Hungry for The Hunger Games?

Not like I spend my life reviewing movies (and yes, this post is about the movie), but when is the last time I wrote a positive movie review? Don’t think I have yet… The Hunger Games has some interesting themes, but to me it’s ultimate claim to fame is just pitting children in a death match.  The author could have just as easily made the age-group 18 to 24, and I doubt the book or the movie would have been so popular.  By choosing to kill 12 to 18 year-olds, the author creates the shock value that drives the sensationalism surrounding this story. Should I be impressed with that? Well, I am not… and I am.

A strange blue cyber background with black lines going vertical and horizontal. The image of a woman takes up a third of the frame and she is starting at a the small image of a meme where someone is wearing a rainbow afro. "Support MindFuel Blog on Patreon" is meticulously crafted into a graphical overlay which obfuscates part of the underlying artistry. So sad.

On the “not impressed” side, picking on children is easy. What’s next, 6 to 12 year-olds? Toddlers strapped with IEDs?  See…it is easy to create shock value.  On the “impressed” side, the entertainment industry is fickle… every story has to have a “one line” attention getter that is properly placed to reach a market segment… writing a young adult book about young adults fighting to the death in a market flooded with similar stories targeted towards grown-ups was just good marketing.

Now, with the hook out of the way, if someone’s going to write a young-adult death-match story, I’d prefer they have something of value to share beyond the shock value.  The film at least tried.  Maybe it even succeeded, but then, what would success truly look like?  The movie shines a light on several themes including oppression of the masses by an elite class (near and dear to my beliefs regarding “The Best and the Brightest”), it shows how our species creates self-destructive rules and then lives and dies by them (a topic I haven’t even had time to write about), it pokes fun at the sensationalism that is at the core of the movie’s own success, it puts the shallowness of style/materialism on blast, and even tries for some character development that hints at deeper virtues (maybe the book is more detailed, but the movie was clearly targeted toward action over drama).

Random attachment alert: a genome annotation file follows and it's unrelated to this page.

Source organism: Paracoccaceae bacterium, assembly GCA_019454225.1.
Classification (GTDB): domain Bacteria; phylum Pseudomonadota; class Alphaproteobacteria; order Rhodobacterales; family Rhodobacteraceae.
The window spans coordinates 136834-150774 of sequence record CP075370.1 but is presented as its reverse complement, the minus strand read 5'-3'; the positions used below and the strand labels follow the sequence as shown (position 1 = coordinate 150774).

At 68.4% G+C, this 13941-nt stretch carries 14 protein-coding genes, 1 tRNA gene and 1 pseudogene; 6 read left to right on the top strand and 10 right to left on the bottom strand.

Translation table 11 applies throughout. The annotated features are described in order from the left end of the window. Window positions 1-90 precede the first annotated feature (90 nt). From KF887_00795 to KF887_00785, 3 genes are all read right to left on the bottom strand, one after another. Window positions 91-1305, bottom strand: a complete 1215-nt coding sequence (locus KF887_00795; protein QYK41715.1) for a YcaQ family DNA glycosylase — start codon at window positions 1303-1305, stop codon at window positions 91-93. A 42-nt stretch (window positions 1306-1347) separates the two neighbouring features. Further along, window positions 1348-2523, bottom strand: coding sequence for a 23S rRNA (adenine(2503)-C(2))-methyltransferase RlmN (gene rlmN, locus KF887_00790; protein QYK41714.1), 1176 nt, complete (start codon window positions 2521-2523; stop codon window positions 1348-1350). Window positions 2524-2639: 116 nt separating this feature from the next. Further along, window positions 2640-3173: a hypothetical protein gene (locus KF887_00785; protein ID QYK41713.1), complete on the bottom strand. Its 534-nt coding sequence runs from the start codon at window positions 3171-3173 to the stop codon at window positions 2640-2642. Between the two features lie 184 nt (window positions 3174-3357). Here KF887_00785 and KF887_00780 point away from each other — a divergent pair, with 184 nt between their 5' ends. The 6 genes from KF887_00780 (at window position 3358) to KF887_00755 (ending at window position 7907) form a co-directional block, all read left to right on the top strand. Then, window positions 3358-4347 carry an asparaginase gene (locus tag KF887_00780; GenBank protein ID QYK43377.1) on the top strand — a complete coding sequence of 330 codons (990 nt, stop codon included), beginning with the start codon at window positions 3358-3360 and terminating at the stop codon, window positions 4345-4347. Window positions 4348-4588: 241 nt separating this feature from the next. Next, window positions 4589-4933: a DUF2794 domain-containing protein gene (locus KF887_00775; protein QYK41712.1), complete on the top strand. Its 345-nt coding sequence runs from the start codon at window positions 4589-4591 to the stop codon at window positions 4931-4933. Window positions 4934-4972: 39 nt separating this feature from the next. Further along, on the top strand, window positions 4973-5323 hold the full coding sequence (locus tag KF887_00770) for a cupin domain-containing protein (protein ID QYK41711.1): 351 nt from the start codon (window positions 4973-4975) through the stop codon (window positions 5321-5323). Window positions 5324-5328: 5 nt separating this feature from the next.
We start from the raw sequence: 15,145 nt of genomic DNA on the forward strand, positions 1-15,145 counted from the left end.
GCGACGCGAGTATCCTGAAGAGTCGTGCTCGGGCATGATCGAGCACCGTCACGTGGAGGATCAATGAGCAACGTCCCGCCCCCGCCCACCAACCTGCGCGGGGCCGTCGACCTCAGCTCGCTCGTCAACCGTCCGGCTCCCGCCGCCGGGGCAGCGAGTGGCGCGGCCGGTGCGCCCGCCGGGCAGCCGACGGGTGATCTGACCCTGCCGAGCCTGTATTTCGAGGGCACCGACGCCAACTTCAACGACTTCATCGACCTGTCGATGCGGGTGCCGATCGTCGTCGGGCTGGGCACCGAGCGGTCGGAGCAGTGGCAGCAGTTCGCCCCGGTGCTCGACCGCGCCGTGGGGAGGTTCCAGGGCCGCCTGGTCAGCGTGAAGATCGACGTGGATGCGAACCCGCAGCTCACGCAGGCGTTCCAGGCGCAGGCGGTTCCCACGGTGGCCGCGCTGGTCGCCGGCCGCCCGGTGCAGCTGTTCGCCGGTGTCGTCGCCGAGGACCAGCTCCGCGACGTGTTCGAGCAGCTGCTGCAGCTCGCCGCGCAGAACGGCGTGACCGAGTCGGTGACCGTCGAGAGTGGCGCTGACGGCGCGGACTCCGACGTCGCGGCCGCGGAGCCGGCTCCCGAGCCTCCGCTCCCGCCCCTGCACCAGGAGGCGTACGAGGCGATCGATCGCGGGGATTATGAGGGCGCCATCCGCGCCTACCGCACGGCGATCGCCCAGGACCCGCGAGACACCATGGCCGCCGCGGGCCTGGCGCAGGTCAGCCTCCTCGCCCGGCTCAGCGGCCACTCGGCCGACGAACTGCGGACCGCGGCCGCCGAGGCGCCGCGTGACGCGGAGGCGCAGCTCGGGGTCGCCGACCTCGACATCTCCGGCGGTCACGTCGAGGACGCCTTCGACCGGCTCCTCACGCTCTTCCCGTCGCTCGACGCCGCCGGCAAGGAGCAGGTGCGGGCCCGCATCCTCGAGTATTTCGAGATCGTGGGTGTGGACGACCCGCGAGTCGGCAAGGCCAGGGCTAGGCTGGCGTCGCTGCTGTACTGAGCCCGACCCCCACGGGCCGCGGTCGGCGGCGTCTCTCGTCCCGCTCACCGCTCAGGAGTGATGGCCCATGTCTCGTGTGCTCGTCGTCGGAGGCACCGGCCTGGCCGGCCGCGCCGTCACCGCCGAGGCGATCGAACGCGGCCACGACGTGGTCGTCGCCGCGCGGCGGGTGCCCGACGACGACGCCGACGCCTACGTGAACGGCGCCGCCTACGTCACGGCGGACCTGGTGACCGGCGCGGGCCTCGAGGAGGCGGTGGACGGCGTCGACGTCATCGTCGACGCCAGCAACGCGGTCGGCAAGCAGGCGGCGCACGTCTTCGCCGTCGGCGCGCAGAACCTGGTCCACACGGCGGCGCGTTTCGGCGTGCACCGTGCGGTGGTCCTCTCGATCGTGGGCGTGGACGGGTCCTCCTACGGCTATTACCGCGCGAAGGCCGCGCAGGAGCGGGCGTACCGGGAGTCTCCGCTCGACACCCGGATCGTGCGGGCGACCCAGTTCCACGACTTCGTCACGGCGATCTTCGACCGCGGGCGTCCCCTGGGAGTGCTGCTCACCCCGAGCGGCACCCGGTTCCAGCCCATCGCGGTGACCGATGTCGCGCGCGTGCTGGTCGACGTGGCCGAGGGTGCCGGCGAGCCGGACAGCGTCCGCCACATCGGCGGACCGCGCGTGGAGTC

I have always been a tough grader, so, my vote for this film is a solid “not bad.”  It is definetely deeper than a lot of mainstream movies, and gets the brain working a little.  The plot was fairly predictable, but for me… plot is typically a catalyst for theme, so it’s not super important to me if there is a twist.  Well, that is, until I go see Avengers.  That’s going to be all plot… hahaha.

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